April 9, 2018

Book Review: Anatomy of a Scandal by Sarah Vaughan


Sophie’s husband James is a loving father, a handsome man, a charismatic and successful public figure. And yet he stands accused of a terrible crime. Sophie is convinced he is innocent and desperate to protect her precious family from the lies that threaten to rip them apart. 

Kate is the lawyer hired to prosecute the case: an experienced professional who knows that the law is all about winning the argument. And yet Kate seeks the truth at all times. She is certain James is guilty and is determined he will pay for his crimes.

Who is right about James? Sophie or Kate? And is either of them informed by anything more than instinct and personal experience? Despite her privileged upbringing, Sophie is well aware that her beautiful life is not inviolable. She has known it since she and James were first lovers, at Oxford, and she witnessed how easily pleasure could tip into tragedy.

Most people would prefer not to try to understand what passes between a man and a woman when they are alone: alone in bed, alone in an embrace, alone in an elevator… Or alone in the moonlit courtyard of an Oxford college, where a girl once stood before a boy, heart pounding with excitement, then fear. Sophie never understood why her tutorial partner Holly left Oxford so abruptly. What would she think, if she knew the truth?

There is a big “twist” in Anatomy of a Scandal, one that I did see coming as soon as the first flashback is introduced. However, predicting the twist did not make it any less of a pageturner. There are other surprises in store for the reader, not the least of which is if James is truly guilty of what he is charged with. Some of my curiosity derives from following a case through the English criminal system, albeit a fictional one. I was surprised, for instance, to learn that barristers still wear old-fashioned robes and wigs in court, even the female ones.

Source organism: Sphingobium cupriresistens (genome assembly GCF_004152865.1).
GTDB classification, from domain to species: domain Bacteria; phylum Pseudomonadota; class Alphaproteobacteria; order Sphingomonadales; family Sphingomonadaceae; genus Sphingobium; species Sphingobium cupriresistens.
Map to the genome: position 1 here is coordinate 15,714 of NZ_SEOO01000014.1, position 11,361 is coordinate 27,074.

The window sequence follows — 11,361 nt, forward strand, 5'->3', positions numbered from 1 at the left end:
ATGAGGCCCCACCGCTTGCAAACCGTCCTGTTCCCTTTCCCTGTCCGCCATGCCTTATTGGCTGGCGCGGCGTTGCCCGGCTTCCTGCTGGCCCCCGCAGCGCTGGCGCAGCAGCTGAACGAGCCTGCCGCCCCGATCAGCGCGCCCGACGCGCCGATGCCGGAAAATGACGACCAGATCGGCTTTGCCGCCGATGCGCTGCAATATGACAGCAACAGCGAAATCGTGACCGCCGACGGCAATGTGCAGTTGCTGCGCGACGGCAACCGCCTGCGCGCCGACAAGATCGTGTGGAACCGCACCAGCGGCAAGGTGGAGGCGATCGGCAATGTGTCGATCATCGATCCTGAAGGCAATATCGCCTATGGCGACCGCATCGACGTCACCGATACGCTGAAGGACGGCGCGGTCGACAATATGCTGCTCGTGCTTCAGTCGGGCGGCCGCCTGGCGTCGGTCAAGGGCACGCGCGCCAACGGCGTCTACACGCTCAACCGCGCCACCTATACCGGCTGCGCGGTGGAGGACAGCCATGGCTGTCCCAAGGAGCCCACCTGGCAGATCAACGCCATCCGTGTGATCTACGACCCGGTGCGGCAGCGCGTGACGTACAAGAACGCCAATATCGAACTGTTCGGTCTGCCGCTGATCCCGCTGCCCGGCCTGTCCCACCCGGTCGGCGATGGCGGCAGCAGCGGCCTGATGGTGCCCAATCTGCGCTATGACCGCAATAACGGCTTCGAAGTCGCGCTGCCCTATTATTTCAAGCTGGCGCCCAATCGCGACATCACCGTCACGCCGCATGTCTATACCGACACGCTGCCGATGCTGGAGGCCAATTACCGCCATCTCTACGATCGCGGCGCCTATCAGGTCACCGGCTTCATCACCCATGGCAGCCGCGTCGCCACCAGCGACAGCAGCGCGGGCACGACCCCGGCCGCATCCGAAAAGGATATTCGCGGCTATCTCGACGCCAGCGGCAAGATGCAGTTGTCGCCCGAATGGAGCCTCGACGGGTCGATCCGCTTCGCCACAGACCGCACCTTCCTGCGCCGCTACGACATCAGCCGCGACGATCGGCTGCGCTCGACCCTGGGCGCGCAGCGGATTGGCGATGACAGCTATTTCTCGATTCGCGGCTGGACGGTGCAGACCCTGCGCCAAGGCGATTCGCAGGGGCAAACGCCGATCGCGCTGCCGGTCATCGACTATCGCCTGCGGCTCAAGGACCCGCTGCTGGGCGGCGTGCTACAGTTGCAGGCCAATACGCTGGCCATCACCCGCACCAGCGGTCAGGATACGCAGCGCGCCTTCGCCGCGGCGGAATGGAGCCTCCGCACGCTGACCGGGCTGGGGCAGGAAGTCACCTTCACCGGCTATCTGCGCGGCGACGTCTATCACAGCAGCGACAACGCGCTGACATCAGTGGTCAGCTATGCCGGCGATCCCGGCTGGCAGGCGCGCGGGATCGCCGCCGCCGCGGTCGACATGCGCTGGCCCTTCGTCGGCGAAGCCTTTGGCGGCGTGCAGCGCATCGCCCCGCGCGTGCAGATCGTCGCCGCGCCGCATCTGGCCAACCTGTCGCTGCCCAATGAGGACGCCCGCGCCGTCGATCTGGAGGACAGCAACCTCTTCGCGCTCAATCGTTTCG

As the novel begins, it at first seems that we are meant to find Kate as our touchstone in the story – the crusading prosecutor determined to seek justice. The wife of the accused, Sophie, initially seems like a cold, unsympathetic character, who was lived, along with her husband, a too-perfect life all these years. But as the story reveals one twist after another, Sophie, who might have been a calculating or complicit at first becomes richer with dimension. There are more to the characters than meet the eye.

Scandalous yes, but also an anatomical glimpse into a genuinely realistic scenario apropos for these times. 

“But the truth is, women are often scared of antagonizing their assailants or they feel conflicted; not so very long ago they may have been charmed by them. And we women aim to please. It is hardwired into us that we should placate and mollify-bend our will to that of men….

“And so, yes, a young woman whose boss has touched her up or whose supposed friend has kissed her might well seek to minimize what has happened.  To think the best: that it was an out-of-character mistake, best forgotten or brushed over, whatever the pounding of her heart-and the shot of fear coursing through her-might betray.

“But she is a fool, and it is no wonder.

“Men can make fools of us all.”

March 19, 2018

Book Review: Everless by Sara Holland

In the kingdom of Sempera, time is currency—extracted from blood, bound to iron, and consumed to add time to one’s own lifespan. The rich aristocracy, like the Gerlings, tax the poor to the hilt, extending their own lives by centuries.

No one resents the Gerlings more than Jules Ember. A decade ago, she and her father were servants at Everless, the Gerlings’ palatial estate, until a fateful accident forced them to flee in the dead of night. When Jules discovers that her father is dying, she knows that she must return to Everless to earn more time for him before she loses him forever.